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US says new Qaeda figure emerges

Former bodyguard of bin Laden is said to lead a terror wing

WASHINGTON -- US officials believe they have identified a 29-year-old former bodyguard of Osama bin Laden as Al Qaeda's new chief of terrorist operations in the Persian Gulf.

Abu Hazim al-Sha'ir, a Yemeni now believed to be living in Saudi Arabia, is one of a new crop of Al Qaeda operatives who are trying to fill the roles of senior bin Laden lieutenants who have been captured or killed since the terrorist attacks on Sept. 11, 2001, according to US officials.

"Capable replacements appear to be emerging, many of whom have demonstrated their ability to see previously planned operations through to fruition," according to one US intelligence report.

Abu Hazim is just one of the top Al Qaeda leaders now at large, according to officials from US counterterrorism agencies, who discussed intelligence on the terrorist network on the condition of anonymity.

Officials acknowledge there may be other emerging leaders they don't know about. The CIA and FBI, for example, did not learn that Khalid Shaikh Mohammed, thought to be the mastermind of the Sept. 11 attacks, was a top Al Qaeda figure until well after the attacks took place.

Abu Hazim appears to be taking the place of Abd al-Rahim al-Nashiri, a key organizer of the USS Cole bombing and the 1998 East Africa embassy bombings, officials say. Nashiri was detained in the United Arab Emirates in late 2002.

Abu Hazim is on Saudi Arabia's list of 19 most-wanted Al Qaeda operatives, listed under his real name of Khalid Ali Bin Ali al-Hajj. He is believed to have trained in Al Qaeda's Afghan camps in 1999 and later to have served in bin Laden's bodyguard. Before Sept. 11, 2001, he traveled frequently to the Arabian peninsula, to southeast Asia, and to Afghanistan.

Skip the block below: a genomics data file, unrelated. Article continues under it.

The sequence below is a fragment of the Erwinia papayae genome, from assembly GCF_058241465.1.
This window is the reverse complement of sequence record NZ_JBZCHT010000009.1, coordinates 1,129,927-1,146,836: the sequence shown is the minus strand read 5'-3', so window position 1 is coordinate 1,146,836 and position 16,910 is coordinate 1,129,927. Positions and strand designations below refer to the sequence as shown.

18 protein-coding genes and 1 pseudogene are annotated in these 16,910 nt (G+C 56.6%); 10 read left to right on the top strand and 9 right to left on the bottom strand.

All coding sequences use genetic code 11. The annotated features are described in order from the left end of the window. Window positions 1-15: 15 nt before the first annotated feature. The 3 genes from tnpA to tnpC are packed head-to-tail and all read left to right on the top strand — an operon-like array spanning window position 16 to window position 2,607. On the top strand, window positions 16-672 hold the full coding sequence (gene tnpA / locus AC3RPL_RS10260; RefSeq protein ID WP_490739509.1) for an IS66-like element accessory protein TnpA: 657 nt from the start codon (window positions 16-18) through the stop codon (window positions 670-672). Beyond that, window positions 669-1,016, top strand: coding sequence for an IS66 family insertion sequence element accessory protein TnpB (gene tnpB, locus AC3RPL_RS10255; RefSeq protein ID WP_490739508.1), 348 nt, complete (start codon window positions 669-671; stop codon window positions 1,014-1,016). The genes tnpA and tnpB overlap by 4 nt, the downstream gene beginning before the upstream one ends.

US counterterrorism officials also tie him to the May 12 bombings of residential complexes in Riyadh and possibly to some Saudi-based planning of operations targeting the United States directly.

There is no hard evidence linking him to ongoing attacks on US forces in Iraq.

Abu Hazim's emergence as a senior figure comes as Al Qaeda is struggling to deal with the losses of many of its pre-Sept. 11 operational commanders, including Mohammed Atef, Khalid Shaikh Mohammed, and Abu Zubaydah. Atef was killed in a US airstrike in Afghanistan in November 2001, and Mohammed and Abu Zubaydah later were captured separately in Pakistan.

The international hunt for such senior leaders is a key component of the US-led war against Al Qaeda. For all the thousands of people who trained at bin Laden's camps, only such senior leaders are thought to have the connections, financing, and savvy to pull off major attacks.

"The loss of so many senior operational coordinators represents the elimination of a decade worth of terrorism planning experience. These individuals were, in large part, the guiding force behind the success of Al Qaeda's attacks," the US intelligence report says.

Several leaders from Al Qaeda's old guard also remain at large. They include Ayman al-Zawahri, bin Laden's chief deputy, and Abu Musab Zarqawi, an associate of bin Laden who is now thought to be in charge of Al Qaeda operations inside Iraq.

US officials believe two more, Saif al-Adel and Abu Mohamed al-Masri, are in Iran. But it is unclear whether they are in some kind of Iranian custody or able to move and communicate at will.

Abu Hazim's presence in the Saudi kingdom is telling, said Vince Cannistraro, a former CIA counterterrorism chief.

"The whole locus of Al Qaeda, in terms of its power and its strength, has moved to Saudi Arabia," he said.

Other members of the organization are believed to be in Pakistani cities, where many of the arrests of key Al Qaeda operatives have taken place. Still others, including bin Laden and Zawahri, are thought to be in the remote region along the Pakistan-Afghanistan border.

The US intelligence report also notes the Saudi kingdom's importance to Al Qaeda. "Saudi Arabia has always been Al Qaeda's primary base of popular and religious support and funding," the report says. "While not as permissive an operating environment as Afghanistan was, the kingdom offered enough acquiescence for Al Qaeda to actively recruit, obtain, and store explosives and weapons, plan terrorist attacks, and fund-raise."

US officials say the Saudis have made significant strides in battling Al Qaeda within the country since the May 12 bombing.

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